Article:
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Spurgeon on the Marks of a Missionary

Charis Gonyo April 26, 2024

One of the proudest achievements of the Pastors’ College was the increasing number of missionaries sent out internationally. However, Spurgeon did not forget that there was much work still to be done at home. Speaking to the Baptist British and Irish Home Missionary Society in 1870, Spurgeon sought to encourage all Christians to engage in the work of home missions.

There are certainly differences between evangelistic efforts at home and international missions. The differences may involve in the specific calling on the individual’s life, the means of the work, the cross-cultural dynamic, and the potentially greater risk that comes with international work. However, the common core of both efforts is obedience to the call of our Lord Jesus Christ and the expansion of His Kingdom. Therefore, whether serving at home or abroad, the missionary will share many of the same qualities.

But what are the qualities of an ideal missionary? Spurgeon listed five qualities: ability to teach, willingness to toil, prayerfulness, compassion, and sacrifice. To the missionary of any rank, aspiring, current, or retired, these are encouragements from Spurgeon to lift you up and push you forward. And the best way to know the attributes of a missionary is to behold and imitate Christ Himself: “Behold the Model Missionary in the person of the Lord Jesus.” [1]

Ability to Teach

First, of the disciplines of a useful servant missionary, Spurgeon speaks of the importance of one’s ability to speak and preach the Gospel clearly and appropriately to the hearers.

If you want a man to spread the gospel among his fellow men, he must be one who can preach. He must be apt to teach. He must have a way of making plain what he means, and of winning attention, so that men may be willing to listen to him. Our Lord had this grand capacity in the highest degree. He could bring the sublimest truths down to the level of his hearers’ comprehension. He knew how, with a divine simplicity, to tell a story that would win even a child’s attention; and though the truth be spake was such that archangels might well marvel at it, yet he put it into such a form that the little children gathered around him, and the common people heard him gladly. Aptness to teach this is what we want. Pray ye, my brethren, the Lord of the harvest to send us many who have this choice gift. The pulpit, the Sunday-school, and every form of Christian service need earnest workers who have the power of translating their thoughts into the language of those with whom they come in contact, so that they may be interested and impressed.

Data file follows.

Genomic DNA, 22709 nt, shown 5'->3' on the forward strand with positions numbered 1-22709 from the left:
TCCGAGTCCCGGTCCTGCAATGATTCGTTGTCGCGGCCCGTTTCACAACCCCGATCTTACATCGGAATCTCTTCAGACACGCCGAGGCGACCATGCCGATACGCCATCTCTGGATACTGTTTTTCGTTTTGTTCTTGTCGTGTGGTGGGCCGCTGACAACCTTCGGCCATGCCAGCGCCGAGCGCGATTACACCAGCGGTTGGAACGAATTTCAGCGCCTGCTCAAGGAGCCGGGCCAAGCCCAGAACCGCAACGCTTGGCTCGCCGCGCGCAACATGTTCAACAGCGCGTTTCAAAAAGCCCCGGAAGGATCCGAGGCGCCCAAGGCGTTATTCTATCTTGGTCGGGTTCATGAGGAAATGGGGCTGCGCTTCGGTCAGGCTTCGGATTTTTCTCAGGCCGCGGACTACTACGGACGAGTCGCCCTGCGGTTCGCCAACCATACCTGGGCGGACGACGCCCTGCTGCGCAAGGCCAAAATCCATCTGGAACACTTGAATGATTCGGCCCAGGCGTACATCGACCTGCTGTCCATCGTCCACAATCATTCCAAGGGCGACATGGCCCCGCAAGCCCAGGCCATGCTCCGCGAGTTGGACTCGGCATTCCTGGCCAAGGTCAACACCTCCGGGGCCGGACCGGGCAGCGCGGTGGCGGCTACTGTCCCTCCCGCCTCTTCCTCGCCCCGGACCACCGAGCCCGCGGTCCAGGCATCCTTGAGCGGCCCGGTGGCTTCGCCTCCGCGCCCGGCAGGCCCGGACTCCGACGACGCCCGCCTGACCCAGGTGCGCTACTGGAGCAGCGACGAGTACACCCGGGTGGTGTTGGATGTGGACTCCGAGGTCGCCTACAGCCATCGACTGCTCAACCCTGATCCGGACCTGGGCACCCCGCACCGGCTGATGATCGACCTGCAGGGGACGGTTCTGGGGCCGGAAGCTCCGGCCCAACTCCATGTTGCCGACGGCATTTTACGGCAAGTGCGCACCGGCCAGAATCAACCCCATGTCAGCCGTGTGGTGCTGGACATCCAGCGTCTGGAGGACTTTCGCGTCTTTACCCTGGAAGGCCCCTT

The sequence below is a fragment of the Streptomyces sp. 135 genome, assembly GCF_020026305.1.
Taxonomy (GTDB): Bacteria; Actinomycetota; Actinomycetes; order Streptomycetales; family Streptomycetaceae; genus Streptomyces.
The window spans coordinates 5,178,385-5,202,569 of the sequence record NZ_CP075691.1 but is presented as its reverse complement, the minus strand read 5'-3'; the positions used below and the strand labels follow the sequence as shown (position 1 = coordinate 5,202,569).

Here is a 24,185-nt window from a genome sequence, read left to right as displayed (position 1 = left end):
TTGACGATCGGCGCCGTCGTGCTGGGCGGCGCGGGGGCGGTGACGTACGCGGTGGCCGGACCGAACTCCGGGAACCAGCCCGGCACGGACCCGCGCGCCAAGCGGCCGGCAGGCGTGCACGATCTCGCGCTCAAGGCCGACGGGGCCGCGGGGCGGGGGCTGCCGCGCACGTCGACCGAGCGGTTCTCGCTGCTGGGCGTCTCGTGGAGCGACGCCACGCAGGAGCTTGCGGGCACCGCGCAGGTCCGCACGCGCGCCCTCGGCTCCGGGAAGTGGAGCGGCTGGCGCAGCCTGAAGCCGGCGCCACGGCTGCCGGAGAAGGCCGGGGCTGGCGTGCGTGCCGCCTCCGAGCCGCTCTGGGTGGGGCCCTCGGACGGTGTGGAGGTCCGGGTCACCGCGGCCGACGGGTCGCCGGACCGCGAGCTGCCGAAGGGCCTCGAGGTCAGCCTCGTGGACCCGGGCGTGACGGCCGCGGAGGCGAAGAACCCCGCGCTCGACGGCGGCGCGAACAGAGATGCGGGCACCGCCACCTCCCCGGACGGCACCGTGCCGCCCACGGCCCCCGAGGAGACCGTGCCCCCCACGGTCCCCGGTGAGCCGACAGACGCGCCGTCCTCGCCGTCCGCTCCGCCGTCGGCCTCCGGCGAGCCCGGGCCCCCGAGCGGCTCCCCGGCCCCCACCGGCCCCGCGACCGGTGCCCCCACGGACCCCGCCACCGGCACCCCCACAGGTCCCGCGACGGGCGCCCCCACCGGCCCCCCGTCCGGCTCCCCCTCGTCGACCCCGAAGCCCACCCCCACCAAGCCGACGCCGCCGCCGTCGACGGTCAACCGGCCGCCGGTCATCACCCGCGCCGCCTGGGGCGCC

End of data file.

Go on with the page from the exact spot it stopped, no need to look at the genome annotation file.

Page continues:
It is central for the missionary to not only know how to speak clearly and directly but also how to properly and faithfully contextualize the Gospel to the receiving culture and language, to “bring the sublimest truths down to the level of his hearers’ comprehension.” This is not to change the message but to clarify it against cultural misunderstanding. Therefore, he must know the culture and language of his hearers while holding fast to the biblical message.

Willingness to Toil

In addition to the ability to convey the Gospel effectively, there are yet more qualifying attributes than this. Too often, gifted teachers are put forward without sufficient consideration of their character and overall maturity. The missionary must be hardworking and willing to toil, as our Lord did.

[Jesus’] life was a scene of unrivalled labor. We can hardly conceive how thoroughly our Redeemer laid himself out for us. Christ’s kingdom will never be extended by persons who are afraid of labor. God will bless his church by the power of the Holy Spirit, for all the power lies there, but he will have his church travail, or the blessing will not come.

Missionary work will be toilsome. But as Spurgeon reminds us, we do not toil alone. It is in faithful toil and dependence on the power of the Spirit that we experience the truth of Jesus’ promise, “Come to me all who labor and are heavy laden, and I will give you rest. Take my yoke upon you, and learn from me, for I am gentle and lowly in heart, and you will find rest for your souls. For my yoke is easy, and my burden is light” (ESV).


The difficulty of ministry can certainly weigh upon the missionary, but we must carry it all to Christ in prayer, for He is our source of power. Apart from prayer, the missionary can do nothing. If Jesus prayed amid his ministry, how much more should we?